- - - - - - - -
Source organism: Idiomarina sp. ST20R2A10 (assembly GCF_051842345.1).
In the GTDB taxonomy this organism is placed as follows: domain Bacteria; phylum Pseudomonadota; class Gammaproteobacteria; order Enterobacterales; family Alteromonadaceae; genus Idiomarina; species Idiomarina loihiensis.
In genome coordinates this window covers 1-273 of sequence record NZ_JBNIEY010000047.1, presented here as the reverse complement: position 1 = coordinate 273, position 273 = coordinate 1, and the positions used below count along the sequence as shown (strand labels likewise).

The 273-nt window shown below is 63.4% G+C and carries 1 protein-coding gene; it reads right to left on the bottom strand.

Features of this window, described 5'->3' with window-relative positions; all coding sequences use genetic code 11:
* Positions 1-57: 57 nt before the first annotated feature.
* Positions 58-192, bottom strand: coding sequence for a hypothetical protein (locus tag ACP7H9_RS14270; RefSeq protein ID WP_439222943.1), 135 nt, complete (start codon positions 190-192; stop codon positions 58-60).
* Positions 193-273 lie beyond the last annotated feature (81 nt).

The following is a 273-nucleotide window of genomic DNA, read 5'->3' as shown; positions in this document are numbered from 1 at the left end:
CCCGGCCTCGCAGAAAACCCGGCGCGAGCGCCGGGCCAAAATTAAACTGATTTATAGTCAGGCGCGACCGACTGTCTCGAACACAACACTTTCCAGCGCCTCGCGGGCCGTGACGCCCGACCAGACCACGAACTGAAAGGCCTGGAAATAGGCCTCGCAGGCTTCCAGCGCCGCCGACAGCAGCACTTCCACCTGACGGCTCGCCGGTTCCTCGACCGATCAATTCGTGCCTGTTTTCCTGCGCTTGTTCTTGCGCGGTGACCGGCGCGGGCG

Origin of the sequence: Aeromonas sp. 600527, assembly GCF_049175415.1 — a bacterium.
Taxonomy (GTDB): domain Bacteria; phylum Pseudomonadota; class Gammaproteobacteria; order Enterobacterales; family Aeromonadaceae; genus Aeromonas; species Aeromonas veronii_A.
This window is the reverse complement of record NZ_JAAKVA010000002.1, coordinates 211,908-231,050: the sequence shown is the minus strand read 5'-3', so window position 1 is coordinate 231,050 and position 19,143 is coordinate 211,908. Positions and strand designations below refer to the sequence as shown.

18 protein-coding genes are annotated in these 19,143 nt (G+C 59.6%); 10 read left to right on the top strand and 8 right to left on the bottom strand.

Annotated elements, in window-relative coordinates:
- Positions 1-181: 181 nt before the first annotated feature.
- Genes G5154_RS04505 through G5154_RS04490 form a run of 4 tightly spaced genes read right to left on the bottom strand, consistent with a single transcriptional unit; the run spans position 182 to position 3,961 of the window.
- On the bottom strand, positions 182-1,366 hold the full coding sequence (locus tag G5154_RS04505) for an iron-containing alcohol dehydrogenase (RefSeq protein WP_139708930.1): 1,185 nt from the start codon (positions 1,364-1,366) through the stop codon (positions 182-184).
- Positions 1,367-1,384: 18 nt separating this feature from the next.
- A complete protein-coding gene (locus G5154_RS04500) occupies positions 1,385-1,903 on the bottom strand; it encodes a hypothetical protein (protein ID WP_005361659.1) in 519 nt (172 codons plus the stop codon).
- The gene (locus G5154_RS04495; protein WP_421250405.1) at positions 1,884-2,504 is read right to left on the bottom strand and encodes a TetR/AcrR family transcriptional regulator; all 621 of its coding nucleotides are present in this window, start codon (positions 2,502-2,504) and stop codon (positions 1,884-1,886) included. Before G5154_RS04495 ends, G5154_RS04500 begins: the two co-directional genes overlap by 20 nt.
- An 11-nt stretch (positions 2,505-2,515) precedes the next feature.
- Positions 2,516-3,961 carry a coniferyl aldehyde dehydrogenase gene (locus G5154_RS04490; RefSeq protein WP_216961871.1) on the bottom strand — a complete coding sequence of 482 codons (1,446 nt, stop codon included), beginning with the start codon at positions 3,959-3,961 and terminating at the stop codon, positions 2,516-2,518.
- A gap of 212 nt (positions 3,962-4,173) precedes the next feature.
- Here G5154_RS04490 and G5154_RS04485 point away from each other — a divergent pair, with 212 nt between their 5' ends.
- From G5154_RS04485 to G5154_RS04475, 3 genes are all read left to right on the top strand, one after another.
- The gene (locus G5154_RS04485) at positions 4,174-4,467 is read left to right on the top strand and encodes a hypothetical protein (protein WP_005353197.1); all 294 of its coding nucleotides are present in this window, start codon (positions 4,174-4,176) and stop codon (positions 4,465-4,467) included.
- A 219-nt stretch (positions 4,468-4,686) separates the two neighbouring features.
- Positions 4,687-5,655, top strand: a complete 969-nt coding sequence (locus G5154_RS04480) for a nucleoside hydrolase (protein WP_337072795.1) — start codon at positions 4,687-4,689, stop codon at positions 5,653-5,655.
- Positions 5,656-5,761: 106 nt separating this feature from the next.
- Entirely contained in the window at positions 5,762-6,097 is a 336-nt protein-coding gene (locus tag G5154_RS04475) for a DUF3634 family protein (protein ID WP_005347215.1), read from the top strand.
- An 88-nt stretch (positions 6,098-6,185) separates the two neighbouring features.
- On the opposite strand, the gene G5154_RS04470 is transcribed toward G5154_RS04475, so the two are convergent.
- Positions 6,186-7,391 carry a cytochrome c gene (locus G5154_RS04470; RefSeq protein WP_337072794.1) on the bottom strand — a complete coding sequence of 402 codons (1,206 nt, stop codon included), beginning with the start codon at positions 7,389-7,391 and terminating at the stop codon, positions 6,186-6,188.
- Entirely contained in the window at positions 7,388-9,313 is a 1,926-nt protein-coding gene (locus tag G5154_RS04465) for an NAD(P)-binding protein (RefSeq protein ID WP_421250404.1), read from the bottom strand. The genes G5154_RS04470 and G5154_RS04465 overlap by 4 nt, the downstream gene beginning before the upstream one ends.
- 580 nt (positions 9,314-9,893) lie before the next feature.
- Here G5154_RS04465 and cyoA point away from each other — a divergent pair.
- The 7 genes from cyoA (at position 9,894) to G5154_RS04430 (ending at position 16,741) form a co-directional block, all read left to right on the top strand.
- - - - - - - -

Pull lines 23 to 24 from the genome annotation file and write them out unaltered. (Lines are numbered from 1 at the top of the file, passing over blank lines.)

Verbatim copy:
- Positions 2,516-3,961 carry a coniferyl aldehyde dehydrogenase gene (locus G5154_RS04490; RefSeq protein WP_216961871.1) on the bottom strand — a complete coding sequence of 482 codons (1,446 nt, stop codon included), beginning with the start codon at positions 3,959-3,961 and terminating at the stop codon, positions 2,516-2,518.
- A gap of 212 nt (positions 3,962-4,173) precedes the next feature.